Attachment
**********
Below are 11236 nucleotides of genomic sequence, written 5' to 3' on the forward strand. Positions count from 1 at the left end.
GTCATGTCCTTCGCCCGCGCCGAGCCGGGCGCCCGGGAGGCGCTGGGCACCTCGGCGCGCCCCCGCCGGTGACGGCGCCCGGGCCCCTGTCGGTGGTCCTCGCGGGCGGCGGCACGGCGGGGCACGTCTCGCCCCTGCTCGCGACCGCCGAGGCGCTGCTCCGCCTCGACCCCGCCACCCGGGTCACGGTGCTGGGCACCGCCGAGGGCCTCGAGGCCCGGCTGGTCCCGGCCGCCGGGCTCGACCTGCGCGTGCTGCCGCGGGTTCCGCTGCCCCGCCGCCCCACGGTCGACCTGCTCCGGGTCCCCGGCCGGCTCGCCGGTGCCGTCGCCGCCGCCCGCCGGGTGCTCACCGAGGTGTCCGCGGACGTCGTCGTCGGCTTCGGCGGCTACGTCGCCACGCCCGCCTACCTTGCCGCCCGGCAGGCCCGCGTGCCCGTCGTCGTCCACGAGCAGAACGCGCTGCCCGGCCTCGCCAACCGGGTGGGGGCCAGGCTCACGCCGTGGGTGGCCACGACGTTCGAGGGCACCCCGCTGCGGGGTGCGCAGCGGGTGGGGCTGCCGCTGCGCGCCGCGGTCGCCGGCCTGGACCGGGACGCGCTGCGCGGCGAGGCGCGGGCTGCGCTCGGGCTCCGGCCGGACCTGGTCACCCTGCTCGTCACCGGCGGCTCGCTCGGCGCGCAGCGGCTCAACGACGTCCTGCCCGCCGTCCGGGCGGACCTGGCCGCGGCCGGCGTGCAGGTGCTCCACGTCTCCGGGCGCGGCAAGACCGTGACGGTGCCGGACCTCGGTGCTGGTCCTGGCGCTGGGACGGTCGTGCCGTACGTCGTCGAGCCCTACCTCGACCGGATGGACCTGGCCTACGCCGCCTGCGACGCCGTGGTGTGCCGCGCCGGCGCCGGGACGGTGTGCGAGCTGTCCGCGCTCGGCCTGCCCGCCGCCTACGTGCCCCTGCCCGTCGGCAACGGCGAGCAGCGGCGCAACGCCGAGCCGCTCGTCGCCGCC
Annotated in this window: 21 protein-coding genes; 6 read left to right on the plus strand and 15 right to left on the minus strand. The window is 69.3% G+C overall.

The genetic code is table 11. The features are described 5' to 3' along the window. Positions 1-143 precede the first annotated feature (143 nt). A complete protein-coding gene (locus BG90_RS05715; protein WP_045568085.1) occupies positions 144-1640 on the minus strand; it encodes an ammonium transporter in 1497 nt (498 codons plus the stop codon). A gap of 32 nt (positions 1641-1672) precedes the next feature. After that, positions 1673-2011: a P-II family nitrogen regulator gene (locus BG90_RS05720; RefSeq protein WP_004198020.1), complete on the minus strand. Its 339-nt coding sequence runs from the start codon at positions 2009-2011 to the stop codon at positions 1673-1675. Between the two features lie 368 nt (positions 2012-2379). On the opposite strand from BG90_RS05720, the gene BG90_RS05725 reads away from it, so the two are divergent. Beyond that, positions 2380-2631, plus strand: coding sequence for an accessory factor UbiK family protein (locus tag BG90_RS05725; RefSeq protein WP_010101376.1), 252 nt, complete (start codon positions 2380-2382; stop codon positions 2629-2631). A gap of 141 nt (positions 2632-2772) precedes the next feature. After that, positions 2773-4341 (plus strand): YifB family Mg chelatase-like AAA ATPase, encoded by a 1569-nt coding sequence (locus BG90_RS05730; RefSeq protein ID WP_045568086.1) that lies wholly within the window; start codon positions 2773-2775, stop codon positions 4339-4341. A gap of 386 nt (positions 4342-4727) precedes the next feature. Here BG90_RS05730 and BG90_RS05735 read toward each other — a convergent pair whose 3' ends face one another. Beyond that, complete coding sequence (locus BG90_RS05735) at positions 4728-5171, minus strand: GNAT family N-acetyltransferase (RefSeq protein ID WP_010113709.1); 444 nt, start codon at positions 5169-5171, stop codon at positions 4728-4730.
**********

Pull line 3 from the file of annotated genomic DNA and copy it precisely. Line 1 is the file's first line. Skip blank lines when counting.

Annotated in this window: 21 protein-coding genes; 6 read left to right on the plus strand and 15 right to left on the minus strand. The window is 69.3% G+C overall.